Sima surpasses 1,000 season passes, pays back loan

Mount Sima has a problem. So many people are visiting the ski resort its parking lot has become too small. "It's a good problem to have," quips George Arcand, executive director of Softball Yukon.

Mount Sima has a problem. So many people are visiting the ski resort its parking lot has become too small.

“It’s a good problem to have,” quips George Arcand, executive director of Softball Yukon.

In his tone is a tinge of pride – and for good reason. If not for Softball Yukon, Whitehorse might not have a ski resort, no less one experiencing a third successful season.

In the fall of 2013 Sima was on the brink of collapse when Softball Yukon came to its rescue with a gift of $20,000 and a loan of $18,000.

Due in part to a record amount of season passes sold this year – over 1,000 – the Friends of Mount Sima Society (FMSS), a non-profit group that oversees operations, was able to pay back that loan this week.

“In 2013 it looked like this hill was going to close for good, and we went to the community, the territorial government and others, and one of the ones that stepped up first to help us was Softball Yukon in a way I think was completely unprecedented in the territory in offering support from one sport group to another,” said past FMSS president Laurie Henderson.

“The chairlift uses a lot of power, the buildings take a lot of power, and we were asked by ATCO Electric to make an $18,000 deposit for two years, so we did approach Softball Yukon to use some of their funds as a loan.

“Today we give that money back because our accounts are all in good standing.”

Softball Yukon stepped up to the plate after a plea by FMSS for financial assistance to the City of Whitehorse was rejected in September of 2013. In fact, Softball Yukon offered a loan for as much as $50,000 to FMSS, interest free.

“We said, ‘We can’t let the hill die. We’re going to lose three sports, which are all in Games, and give kids a viable thing to do,’” said Arcand, referring to snowboarding, alpine and freestyle skiing, which are included in the Canada Winter Games.

Softball Yukon plans to use the returned loan to upgrade the bathrooms at Whitehorse’s Pepsi Softball Centre, said Arcand. The organization will play host to the 2016 Senior Men’s and Women’s Canadian Slo-Pitch Championships this summer and the ISF Men’s World Championship in the summer of 2017.

“Our primary fundraiser is radio bingo,” said Arcand. “We asked permission of (consumer and corporate affairs) to allow us to use the proceeds for the loan. You can’t do whatever you want with money you make from a bingo.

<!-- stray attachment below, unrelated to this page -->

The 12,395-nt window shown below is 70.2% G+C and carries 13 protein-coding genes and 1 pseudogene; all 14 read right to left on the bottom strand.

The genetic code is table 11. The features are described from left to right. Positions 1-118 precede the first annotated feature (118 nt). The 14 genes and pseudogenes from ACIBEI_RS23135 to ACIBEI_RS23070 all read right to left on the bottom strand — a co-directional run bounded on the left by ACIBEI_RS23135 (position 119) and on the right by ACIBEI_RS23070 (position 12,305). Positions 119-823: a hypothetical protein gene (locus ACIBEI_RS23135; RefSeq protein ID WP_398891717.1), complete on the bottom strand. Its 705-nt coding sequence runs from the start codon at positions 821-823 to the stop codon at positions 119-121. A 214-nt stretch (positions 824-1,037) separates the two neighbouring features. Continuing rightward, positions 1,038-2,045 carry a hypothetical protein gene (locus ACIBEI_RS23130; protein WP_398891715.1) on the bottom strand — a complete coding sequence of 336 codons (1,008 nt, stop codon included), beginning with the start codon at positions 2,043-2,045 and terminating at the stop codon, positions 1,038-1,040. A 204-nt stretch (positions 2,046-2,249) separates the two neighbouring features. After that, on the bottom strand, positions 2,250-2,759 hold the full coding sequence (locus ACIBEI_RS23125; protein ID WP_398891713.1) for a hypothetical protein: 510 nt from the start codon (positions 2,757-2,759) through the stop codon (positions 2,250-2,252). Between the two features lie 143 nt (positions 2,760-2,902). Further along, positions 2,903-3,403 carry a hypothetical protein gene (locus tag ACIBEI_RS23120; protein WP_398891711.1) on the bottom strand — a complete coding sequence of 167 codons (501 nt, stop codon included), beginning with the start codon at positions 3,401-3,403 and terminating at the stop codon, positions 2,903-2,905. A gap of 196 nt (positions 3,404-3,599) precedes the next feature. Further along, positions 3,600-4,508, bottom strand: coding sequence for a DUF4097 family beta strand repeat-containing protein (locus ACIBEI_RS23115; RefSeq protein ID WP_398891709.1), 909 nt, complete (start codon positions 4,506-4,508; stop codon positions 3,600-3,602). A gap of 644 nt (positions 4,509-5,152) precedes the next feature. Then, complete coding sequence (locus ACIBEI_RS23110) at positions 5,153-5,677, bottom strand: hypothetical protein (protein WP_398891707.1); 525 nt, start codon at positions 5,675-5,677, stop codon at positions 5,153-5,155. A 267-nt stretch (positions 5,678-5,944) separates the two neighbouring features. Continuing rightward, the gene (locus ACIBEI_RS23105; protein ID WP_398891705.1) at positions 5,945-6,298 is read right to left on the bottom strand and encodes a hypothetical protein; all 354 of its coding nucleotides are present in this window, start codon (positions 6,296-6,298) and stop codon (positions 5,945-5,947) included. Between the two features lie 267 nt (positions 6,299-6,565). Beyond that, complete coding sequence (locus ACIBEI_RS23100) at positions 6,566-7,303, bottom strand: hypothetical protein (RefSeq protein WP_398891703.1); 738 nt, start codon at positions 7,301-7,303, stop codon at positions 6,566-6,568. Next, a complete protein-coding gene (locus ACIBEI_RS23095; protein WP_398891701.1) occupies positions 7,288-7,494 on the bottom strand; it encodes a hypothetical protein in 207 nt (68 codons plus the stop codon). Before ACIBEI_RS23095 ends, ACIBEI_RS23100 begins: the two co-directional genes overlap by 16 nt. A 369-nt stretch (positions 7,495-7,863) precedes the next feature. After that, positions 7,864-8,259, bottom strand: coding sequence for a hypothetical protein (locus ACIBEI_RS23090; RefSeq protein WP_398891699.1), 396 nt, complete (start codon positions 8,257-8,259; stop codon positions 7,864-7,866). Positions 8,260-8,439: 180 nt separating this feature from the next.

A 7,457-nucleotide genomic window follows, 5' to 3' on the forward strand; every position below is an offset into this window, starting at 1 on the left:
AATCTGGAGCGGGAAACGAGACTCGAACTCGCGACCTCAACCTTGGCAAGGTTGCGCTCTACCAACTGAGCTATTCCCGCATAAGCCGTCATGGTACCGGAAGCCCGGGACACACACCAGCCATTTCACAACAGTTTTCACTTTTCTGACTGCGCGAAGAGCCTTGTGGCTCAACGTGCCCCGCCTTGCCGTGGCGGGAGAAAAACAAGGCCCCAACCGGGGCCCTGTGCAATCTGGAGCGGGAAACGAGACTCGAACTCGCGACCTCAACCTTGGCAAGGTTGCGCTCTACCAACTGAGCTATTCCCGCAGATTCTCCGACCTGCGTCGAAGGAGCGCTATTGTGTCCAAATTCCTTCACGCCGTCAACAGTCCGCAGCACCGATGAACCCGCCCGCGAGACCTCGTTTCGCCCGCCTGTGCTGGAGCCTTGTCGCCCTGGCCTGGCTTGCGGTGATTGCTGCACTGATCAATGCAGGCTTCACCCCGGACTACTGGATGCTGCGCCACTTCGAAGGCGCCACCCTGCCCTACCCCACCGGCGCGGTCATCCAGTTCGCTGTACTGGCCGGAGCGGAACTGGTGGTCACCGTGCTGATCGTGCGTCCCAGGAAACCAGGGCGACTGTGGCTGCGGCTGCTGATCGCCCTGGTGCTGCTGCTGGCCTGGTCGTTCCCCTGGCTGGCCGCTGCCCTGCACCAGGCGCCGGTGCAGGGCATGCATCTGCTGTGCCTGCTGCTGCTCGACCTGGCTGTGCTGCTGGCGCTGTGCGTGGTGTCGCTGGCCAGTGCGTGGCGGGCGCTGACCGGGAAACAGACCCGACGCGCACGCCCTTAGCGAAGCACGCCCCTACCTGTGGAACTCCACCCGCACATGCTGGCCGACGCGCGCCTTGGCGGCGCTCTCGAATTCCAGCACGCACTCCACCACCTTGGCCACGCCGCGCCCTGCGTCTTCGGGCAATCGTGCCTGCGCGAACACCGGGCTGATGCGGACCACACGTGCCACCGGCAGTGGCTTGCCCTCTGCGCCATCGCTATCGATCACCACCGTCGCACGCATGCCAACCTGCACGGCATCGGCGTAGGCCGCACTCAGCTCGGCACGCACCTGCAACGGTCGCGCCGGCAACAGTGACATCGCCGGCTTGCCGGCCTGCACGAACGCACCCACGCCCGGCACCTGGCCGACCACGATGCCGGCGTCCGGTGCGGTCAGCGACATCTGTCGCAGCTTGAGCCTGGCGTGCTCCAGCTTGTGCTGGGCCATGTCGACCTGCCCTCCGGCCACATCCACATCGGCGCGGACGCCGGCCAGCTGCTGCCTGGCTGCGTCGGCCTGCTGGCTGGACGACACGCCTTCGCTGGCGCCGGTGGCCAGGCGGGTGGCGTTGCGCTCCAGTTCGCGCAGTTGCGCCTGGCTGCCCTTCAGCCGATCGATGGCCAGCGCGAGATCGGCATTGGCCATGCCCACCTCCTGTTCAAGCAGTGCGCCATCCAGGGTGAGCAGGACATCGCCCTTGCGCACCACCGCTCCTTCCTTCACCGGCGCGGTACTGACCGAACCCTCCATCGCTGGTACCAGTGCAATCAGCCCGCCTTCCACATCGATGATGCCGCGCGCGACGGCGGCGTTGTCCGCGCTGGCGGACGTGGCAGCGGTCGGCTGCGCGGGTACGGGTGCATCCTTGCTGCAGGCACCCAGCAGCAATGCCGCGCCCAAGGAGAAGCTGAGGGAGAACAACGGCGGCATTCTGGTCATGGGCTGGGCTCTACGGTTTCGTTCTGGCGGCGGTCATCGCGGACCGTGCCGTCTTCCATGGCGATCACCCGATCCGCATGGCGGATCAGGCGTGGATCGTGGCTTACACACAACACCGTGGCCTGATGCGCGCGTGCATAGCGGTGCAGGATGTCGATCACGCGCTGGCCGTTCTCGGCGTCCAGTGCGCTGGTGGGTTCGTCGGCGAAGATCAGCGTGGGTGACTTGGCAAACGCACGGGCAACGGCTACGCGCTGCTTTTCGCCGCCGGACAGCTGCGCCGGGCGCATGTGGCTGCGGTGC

“The pockets are not that deep anymore. That was way back then. We’ve done a lot of work on the ballpark since.”

Sima has seen growth on a number of fronts. The resort sold just over 200 season passes the season before its near collapse, and then over 700 for 2013/14 over 800 for 2014/15.

The resort, which is open weekly Friday to Sunday, will see between 600-750 visitors on a really good day and about 400-450 on an average day.

That’s about five per cent more visitors than last year, which has led to an eight per cent revenue increase at the concession stand and a three per cent increase in the lounge.

Helping boost numbers was an early start for the resort, this year opening mid November – weeks earlier than usual.

“According to people who have been here longer than I have, that’s also a record,” said Sima general manager Cindy Chandler.

Sima had extra motivation to get the show on the road early this season. Thanks to a contribution of $160,000 from the Yukon government, Sima hosted a number of elite ski and snowboard teams for preseason training including Canada Snowboard’s para-snowboard team, B.C.‘s Panorama Provincial Ski Team and two others.

“That was really a tremendous success for us,” said Chandler. “We had over 100 athletes and then our local athletes with freestyle, alpine and snowboard were involved in that as well. It was great for the kids to come out and train with the others.”

Will any be back next year?

“All of them,” said Chandler. “Verbally they’ve all committed and we’re just doing a memorandum of understanding with the Panorama race team. They want to fit us into their five-year training plan.”

The Yukon government money was used for snowmaking equipment (snow guns), safety equipment (alpine ski safety nets) and operating costs.

In another instance of one sport group helping another, the two purchased snow guns are currently at Mount McIntyre to help the Whitehorse Cross Country Ski Club get set to host the national championships in March.

Contact Tom Patrick at

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